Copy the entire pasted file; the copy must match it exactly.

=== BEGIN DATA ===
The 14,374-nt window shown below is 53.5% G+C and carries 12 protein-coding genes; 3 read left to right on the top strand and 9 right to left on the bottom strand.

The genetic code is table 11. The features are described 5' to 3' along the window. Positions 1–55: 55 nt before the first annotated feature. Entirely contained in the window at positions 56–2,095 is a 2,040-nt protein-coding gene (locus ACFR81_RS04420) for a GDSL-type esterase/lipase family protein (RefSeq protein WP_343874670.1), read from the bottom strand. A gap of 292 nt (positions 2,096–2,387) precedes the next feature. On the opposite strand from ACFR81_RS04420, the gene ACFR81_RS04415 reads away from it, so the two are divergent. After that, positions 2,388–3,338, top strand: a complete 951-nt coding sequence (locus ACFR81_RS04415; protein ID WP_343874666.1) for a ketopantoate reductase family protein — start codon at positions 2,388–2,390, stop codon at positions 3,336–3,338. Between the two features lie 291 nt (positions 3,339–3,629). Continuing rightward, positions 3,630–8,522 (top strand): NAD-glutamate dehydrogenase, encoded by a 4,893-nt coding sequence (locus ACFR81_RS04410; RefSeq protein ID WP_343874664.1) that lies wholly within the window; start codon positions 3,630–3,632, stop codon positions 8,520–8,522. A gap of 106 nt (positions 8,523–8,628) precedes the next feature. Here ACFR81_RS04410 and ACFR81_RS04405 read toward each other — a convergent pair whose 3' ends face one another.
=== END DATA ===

The 14,374-nt window shown below is 53.5% G+C and carries 12 protein-coding genes; 3 read left to right on the top strand and 9 right to left on the bottom strand.

The genetic code is table 11. The features are described 5' to 3' along the window. Positions 1–55: 55 nt before the first annotated feature. Entirely contained in the window at positions 56–2,095 is a 2,040-nt protein-coding gene (locus ACFR81_RS04420) for a GDSL-type esterase/lipase family protein (RefSeq protein WP_343874670.1), read from the bottom strand. A gap of 292 nt (positions 2,096–2,387) precedes the next feature. On the opposite strand from ACFR81_RS04420, the gene ACFR81_RS04415 reads away from it, so the two are divergent. After that, positions 2,388–3,338, top strand: a complete 951-nt coding sequence (locus ACFR81_RS04415; protein ID WP_343874666.1) for a ketopantoate reductase family protein — start codon at positions 2,388–2,390, stop codon at positions 3,336–3,338. Between the two features lie 291 nt (positions 3,339–3,629). Continuing rightward, positions 3,630–8,522 (top strand): NAD-glutamate dehydrogenase, encoded by a 4,893-nt coding sequence (locus ACFR81_RS04410; RefSeq protein ID WP_343874664.1) that lies wholly within the window; start codon positions 3,630–3,632, stop codon positions 8,520–8,522. A gap of 106 nt (positions 8,523–8,628) precedes the next feature. Here ACFR81_RS04410 and ACFR81_RS04405 read toward each other — a convergent pair whose 3' ends face one another.